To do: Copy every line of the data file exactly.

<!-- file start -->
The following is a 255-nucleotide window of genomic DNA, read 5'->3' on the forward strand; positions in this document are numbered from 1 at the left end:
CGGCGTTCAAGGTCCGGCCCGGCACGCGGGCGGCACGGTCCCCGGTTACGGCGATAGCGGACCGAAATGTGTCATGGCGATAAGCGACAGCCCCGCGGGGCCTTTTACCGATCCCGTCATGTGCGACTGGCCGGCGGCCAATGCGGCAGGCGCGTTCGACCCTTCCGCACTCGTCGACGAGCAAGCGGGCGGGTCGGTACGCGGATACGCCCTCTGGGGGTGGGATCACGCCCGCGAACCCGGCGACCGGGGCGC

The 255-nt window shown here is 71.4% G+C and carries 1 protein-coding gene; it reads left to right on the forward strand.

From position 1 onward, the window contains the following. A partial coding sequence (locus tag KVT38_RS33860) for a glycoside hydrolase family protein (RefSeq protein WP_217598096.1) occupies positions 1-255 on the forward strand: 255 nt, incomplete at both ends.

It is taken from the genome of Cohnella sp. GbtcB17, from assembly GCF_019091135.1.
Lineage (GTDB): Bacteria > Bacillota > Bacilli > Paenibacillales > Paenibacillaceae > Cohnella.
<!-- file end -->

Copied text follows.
The following is a 255-nucleotide window of genomic DNA, read 5'->3' on the forward strand; positions in this document are numbered from 1 at the left end:
CGGCGTTCAAGGTCCGGCCCGGCACGCGGGCGGCACGGTCCCCGGTTACGGCGATAGCGGACCGAAATGTGTCATGGCGATAAGCGACAGCCCCGCGGGGCCTTTTACCGATCCCGTCATGTGCGACTGGCCGGCGGCCAATGCGGCAGGCGCGTTCGACCCTTCCGCACTCGTCGACGAGCAAGCGGGCGGGTCGGTACGCGGATACGCCCTCTGGGGGTGGGATCACGCCCGCGAACCCGGCGACCGGGGCGC

The 255-nt window shown here is 71.4% G+C and carries 1 protein-coding gene; it reads left to right on the forward strand.

From position 1 onward, the window contains the following. A partial coding sequence (locus tag KVT38_RS33860) for a glycoside hydrolase family protein (RefSeq protein WP_217598096.1) occupies positions 1-255 on the forward strand: 255 nt, incomplete at both ends.

It is taken from the genome of Cohnella sp. GbtcB17, from assembly GCF_019091135.1.
Lineage (GTDB): Bacteria > Bacillota > Bacilli > Paenibacillales > Paenibacillaceae > Cohnella.